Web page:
After Mirror Lake, it's a long way to anything that resembles a campsite - there's a lot of sidehill. When we found a campsite, complete with water, Team Doodah camped with us. Cool. They said that John was somewhere close behind us. So we might see him again.
Thursday, June 29 – 16 miles to Illinois Creek
The morning hike was rather boring following ATV trail through the trees. There was a lot of up and down with few views. We ran into a group dayhiking. They asked how far it was to the top of the ridge. I didn’t tell her there was no view from the top. We ate lunch by pretty little Texas Lake. It was on a reroute that adds a couple of miles to the trail. We already had a long day planned, so the extra miles weren’t a welcome change though the lakes were nice and I enjoyed the walk down Texas Creek, even if it was on a jeep road. In the end, we changed our plans to do a short day instead of the really long one we intended. Camping is limited in the next few miles since the trail is mostly sidehill with few flat spots. The guidebook mentioned one site that had both water and campsites. We grabbed it. Otherwise we’d have five more miles, with a big climb at the end of the day, to Lake Ann. We had no problem agreeing to a short day instead of a 21-mile day. This way we have a little sun to dry out our sleeping bags, wet from condensation last night.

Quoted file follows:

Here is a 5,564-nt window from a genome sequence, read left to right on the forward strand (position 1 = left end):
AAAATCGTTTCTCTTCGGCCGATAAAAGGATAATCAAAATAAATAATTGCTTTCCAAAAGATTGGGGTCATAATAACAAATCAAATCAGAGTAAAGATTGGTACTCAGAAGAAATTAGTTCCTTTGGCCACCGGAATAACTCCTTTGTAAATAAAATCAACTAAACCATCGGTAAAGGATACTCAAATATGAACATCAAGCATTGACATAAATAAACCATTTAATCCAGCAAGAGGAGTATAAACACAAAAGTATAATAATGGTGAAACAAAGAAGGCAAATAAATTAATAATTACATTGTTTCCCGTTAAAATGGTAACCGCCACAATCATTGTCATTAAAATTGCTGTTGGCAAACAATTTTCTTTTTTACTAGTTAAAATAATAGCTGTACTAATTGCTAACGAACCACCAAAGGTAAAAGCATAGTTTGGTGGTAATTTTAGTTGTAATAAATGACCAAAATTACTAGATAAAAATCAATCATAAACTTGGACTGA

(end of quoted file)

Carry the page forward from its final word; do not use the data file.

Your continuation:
We had a couple of nice views, though it was gray to the south, limiting visibility over Taylor Park Reservoir. The best part of the day was the walk along Texas Creek. Worst were the mosquitoes, which have come out to plague us.
Jim: When we were almost down to Texas Creek, the trail took a sudden left turn and went off into never-never Land. We ended up at Texas Lake, which added a couple unplanned miles to the day. The only apparent purpose of the relo was to keep our feet dry by using an existing bridge. Gotta love it.